Making the First Move: How These Women Do it
"I have the unearned confidence of a middle aged white man."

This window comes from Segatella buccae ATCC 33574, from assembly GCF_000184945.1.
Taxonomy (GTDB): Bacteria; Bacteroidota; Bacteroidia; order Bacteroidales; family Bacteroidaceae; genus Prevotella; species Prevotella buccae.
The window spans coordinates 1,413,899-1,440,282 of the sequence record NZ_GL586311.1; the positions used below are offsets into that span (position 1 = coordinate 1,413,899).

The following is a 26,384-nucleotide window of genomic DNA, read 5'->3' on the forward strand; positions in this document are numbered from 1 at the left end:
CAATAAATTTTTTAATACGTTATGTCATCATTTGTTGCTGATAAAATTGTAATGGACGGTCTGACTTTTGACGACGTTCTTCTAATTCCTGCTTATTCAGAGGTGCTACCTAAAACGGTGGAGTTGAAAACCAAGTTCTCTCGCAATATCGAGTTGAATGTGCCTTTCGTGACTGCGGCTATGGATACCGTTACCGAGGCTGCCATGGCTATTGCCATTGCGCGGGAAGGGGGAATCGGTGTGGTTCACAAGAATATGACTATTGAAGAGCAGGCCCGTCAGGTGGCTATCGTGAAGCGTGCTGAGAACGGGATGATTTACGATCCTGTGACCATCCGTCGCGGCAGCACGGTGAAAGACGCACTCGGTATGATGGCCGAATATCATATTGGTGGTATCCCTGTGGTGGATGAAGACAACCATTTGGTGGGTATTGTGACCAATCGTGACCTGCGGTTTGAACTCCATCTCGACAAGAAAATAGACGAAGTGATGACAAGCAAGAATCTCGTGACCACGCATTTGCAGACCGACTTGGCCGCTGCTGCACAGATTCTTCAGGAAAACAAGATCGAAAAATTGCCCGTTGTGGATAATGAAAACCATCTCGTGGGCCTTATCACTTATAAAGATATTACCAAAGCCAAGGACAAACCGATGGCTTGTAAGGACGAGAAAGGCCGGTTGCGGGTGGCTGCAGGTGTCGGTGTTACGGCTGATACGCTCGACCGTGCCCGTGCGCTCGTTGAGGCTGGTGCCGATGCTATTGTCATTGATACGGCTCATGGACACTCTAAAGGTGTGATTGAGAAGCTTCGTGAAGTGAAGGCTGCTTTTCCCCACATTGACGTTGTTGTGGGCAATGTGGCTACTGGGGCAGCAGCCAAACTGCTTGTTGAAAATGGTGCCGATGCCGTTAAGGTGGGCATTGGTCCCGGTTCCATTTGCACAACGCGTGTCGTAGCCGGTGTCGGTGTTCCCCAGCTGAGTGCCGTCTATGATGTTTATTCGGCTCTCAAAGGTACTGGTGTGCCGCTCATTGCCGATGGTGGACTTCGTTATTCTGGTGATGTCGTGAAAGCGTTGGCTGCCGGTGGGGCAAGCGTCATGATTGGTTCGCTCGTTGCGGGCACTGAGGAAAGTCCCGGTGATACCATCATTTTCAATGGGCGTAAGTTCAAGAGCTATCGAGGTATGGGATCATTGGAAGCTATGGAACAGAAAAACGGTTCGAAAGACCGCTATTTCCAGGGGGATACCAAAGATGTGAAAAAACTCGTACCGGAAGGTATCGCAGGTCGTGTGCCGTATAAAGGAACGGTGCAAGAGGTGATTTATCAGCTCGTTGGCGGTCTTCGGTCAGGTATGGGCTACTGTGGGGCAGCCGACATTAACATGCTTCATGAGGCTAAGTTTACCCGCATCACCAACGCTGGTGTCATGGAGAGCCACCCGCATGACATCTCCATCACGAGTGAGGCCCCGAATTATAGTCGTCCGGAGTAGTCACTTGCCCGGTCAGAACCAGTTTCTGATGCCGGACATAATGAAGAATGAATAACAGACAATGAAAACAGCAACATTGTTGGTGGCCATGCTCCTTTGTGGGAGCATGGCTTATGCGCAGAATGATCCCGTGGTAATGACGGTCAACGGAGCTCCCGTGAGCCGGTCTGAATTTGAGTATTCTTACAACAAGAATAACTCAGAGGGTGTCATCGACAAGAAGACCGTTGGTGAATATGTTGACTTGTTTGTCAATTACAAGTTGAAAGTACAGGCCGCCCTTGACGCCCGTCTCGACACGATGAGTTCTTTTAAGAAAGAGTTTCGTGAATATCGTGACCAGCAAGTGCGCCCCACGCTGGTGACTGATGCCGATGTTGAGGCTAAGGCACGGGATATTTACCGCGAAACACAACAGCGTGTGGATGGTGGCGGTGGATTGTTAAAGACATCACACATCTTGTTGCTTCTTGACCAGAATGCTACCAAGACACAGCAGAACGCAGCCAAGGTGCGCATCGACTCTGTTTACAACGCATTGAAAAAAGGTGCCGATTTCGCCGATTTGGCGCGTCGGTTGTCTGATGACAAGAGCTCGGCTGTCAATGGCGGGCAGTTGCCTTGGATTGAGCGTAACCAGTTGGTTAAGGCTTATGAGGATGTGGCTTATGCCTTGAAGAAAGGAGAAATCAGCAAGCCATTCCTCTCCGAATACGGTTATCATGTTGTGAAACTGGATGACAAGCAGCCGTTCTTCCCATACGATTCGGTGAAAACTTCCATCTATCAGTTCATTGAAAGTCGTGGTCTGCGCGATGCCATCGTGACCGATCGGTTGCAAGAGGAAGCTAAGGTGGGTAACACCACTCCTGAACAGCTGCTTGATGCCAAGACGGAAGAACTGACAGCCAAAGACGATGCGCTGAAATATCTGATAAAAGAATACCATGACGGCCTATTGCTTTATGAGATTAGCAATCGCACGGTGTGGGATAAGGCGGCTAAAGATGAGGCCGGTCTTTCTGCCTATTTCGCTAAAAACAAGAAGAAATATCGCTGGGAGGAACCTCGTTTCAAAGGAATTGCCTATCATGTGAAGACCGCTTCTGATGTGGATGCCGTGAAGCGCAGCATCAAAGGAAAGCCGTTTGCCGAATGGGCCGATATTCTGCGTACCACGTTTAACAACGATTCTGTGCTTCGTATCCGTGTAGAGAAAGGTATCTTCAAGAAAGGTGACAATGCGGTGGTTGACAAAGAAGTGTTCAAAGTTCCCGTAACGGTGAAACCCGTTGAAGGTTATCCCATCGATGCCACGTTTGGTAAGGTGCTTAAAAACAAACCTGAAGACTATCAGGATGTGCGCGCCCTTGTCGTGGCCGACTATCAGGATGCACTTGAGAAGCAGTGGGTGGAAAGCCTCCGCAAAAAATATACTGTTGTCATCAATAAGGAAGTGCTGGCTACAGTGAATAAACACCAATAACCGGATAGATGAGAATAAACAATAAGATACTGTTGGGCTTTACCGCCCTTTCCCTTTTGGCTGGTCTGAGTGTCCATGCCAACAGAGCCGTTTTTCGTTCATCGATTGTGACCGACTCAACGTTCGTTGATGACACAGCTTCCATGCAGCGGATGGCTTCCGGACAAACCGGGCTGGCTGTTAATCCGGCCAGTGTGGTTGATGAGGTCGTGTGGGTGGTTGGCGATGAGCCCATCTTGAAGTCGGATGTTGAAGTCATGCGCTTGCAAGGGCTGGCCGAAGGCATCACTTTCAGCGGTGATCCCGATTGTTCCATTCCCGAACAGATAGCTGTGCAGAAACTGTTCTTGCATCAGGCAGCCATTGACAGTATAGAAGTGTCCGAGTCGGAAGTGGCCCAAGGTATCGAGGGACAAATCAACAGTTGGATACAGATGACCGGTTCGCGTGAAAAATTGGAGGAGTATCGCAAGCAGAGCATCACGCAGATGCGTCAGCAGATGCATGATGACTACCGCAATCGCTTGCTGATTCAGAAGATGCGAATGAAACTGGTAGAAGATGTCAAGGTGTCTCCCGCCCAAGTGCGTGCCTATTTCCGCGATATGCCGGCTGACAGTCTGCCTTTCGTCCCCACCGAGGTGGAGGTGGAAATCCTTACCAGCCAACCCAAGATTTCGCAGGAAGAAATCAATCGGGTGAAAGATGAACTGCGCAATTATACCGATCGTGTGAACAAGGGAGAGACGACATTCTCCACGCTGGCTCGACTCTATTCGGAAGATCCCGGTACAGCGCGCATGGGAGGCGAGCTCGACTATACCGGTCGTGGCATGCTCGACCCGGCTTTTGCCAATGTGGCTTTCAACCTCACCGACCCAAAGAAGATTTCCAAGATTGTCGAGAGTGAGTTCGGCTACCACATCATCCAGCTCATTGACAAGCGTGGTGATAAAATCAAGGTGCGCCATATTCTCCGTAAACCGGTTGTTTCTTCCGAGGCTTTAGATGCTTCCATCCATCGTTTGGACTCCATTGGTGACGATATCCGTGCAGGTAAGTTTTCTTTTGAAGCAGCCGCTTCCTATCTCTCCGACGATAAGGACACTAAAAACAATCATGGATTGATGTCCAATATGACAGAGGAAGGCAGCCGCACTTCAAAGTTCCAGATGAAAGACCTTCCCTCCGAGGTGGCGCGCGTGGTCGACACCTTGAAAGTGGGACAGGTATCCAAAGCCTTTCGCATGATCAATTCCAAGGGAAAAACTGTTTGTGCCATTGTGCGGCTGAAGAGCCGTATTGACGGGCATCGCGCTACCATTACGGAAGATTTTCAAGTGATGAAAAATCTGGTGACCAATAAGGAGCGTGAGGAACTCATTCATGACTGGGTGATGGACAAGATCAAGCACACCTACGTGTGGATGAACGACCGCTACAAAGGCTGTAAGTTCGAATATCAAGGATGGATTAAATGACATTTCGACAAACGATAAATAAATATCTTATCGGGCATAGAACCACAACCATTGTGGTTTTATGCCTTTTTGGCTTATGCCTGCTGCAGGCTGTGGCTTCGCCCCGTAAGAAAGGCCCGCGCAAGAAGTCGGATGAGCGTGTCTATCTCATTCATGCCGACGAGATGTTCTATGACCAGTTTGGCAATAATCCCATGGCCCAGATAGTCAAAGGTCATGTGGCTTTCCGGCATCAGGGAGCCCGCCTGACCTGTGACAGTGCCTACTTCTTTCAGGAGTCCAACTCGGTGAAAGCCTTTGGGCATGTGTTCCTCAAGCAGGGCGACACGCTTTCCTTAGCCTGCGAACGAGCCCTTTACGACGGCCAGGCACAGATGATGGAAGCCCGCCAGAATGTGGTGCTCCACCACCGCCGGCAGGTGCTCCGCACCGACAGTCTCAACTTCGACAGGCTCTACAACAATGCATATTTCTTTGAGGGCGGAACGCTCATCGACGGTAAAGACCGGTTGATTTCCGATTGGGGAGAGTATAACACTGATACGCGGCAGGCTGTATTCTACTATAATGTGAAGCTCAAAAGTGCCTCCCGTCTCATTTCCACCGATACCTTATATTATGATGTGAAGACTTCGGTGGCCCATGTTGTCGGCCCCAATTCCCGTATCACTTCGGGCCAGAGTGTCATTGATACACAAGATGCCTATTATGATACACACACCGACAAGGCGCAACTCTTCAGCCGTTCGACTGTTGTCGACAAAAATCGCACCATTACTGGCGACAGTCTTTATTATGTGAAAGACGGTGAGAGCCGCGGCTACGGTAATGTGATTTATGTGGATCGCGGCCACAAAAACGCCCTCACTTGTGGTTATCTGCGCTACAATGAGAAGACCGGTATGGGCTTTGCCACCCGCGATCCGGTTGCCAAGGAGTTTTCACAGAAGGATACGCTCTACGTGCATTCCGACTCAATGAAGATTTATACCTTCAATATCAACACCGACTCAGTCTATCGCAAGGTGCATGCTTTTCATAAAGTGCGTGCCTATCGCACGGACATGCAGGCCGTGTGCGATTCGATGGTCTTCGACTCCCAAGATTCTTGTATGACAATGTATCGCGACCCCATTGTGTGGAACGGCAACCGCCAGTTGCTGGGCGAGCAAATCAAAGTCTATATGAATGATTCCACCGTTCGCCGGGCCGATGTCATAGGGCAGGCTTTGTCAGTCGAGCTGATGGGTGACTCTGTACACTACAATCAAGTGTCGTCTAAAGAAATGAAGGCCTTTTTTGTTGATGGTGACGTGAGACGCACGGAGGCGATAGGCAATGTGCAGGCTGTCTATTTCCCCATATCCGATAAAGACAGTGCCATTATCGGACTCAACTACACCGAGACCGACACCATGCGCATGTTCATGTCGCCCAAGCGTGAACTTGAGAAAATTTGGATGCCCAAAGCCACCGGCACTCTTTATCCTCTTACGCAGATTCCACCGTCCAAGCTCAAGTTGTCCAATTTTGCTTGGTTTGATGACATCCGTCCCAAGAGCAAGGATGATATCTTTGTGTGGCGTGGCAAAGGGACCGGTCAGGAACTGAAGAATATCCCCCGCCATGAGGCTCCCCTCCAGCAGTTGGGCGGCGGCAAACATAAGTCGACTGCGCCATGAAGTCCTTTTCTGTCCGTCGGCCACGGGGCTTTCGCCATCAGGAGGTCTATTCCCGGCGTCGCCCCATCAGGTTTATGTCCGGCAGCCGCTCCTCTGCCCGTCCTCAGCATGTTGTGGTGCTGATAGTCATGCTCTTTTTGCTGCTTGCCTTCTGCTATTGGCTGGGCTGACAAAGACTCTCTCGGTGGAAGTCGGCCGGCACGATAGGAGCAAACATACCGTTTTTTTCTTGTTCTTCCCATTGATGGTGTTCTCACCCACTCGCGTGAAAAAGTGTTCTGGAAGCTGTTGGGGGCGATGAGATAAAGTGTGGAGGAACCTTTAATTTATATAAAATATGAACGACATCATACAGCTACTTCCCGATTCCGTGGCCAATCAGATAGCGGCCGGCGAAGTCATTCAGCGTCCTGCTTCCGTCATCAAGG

Asking someone out can feel super intimidating and scary, because unless you're a very enlightened human being (teach us your ways?) rejection sucks a little bit. No matter how confident you are, it's natural to fear being pied a little bit. But these women always "make the first move" - and have learned to not let the process wig them out at all. 1."I'm very comfortable talking to men as people. I've always had an equal amount of male and female friends. I talk to them out of general interest and usually because we have things in common. I think it's easy to tell if a guy is potentially interested, I can just see it. If he's not, I don't pursue. If he is, then I just invite him to do something. I say, let's hang out sometime and exchange numbers. I text him in the next few days and set something up. It helps that I'm interested in friendship or dating, so we just have a good time regardless." [via] 2."I've always kinda done it. The secret to it has no real tie to being a woman or viewing it from the perspective of a woman. There's just not a lot that can happen from asking someone that feels costly to me. Someone says no: Okay! Moving on. Someone who I actually have feelings for says no: better than not knowing one way or the other. Asking is the means to an end goal I need to achieve, the answer no is just the undesirable end goal." [via] 3."You just do it and realise that the worst that could happen (rejection) is not the end of the world or even all that bad. It’s better to do it quick. It’s getting hung up on someone and pining after them for a while in silence that makes the ask intimidating and rejection painful because then you’re emotionally invested. It’s best to shoot your shot right away because if the rejection happens at that point, it’s not as big a deal. You haven’t had time to build things up in your head." [via] 4."Don't get your hopes up. Go in fully understanding that they might say no and be okay with that. If they say no, don't beg or ask why, just say okay. Give yourself some space. They know how you feel, if they change their mind they'll let you know." [via] 5."I think the key here is to treat it as a gradual process and pay attention. Use emotional intelligence, nuance, and empathy. It's generally awkward and ineffective to go from cold and platonic interactions to a big, sudden 'move' like asking someone on a date or trying to kiss them. It's usually an interaction, not one person making an offer and the other accepting. I couldn't really tell you who made the 'first move' in most relationships I've had, because the answer is really that contributions of both parties led up to that point every time. "So you gradually up the ante and pay close attention to how they're responding to you, then either slow down or stop at whatever point they're no longer clearly and obviously reciprocating or enjoying it. If they're into you, they'll be an equally active participant in this and probably doing it right along with you. If they're not, you're respecting their boundaries and autonomy, exhibiting good social skills, and saving yourself from embarrassment by noticing and backing off instead of putting them on the spot with an unwanted advance." [via] 6."I'm not good at subtlety or dropping hints, or indirect communication. If I feel like talking to someone, I go ahead and get it over with. If I think about it too much I'll get nervous and I don't like being nervous." [via] 7."I enjoy being in control and so it’s natural for me to make the first move. I don’t like being chased or chosen, so the only way it works is for me to take the lead. I’m very honest and direct and sometimes it’s a turn off for men. Ive tried to be coy but it’s unnatural and aggravating for me. I’ve experienced some dropped mouths. It’s OK though. If you’re comfortable with it, go for it." [via] 8."I just tell myself that I'd rather go for it and know that I tried. 'A person who asks is a fool for five minutes; a person who never asks is a fool for life'." [via] 9."In about 90 per cent of the relationships/flings I've had, I made the first move - either asking out, being the first to go in for a kiss, etc. The secret is that I wanted the guy badly enough to do it. Funny enough, the couple times where the guy made the move, those relationships ended badly. And as for the 'what if they reject me' fear... it's almost always pretty obvious if someone likes you. In the times where I made a move, I was very confident they were interested. But if you're not sure, keep in mind, the worst they can say is, 'you're cool, but no thanks'. It's very unlikely they're going to respond in a really negative or humiliating way. And if they do, they can fuck right off." [via] 10."I'm just totally okay if someone doesn't want me. So I have nothing to lose. That's having self love, right? Like, I know I'm not everyone's cup of tea. No one is. So you shoot your shot. If it works, great. If it doesn't, someone else will always come along/want you. Another thing, if you don't go for what you want in life, how will you ever get it?" [via] 11."I have the unearned confidence of a middle aged white man." [via] 12."Confidence and feminism. I've had so many men pout and back off when i engage directly that now I make the first move every time. It's a great measure of who sees things traditionally (ick) vs who's willing to share the control." [via] Cosmopolitan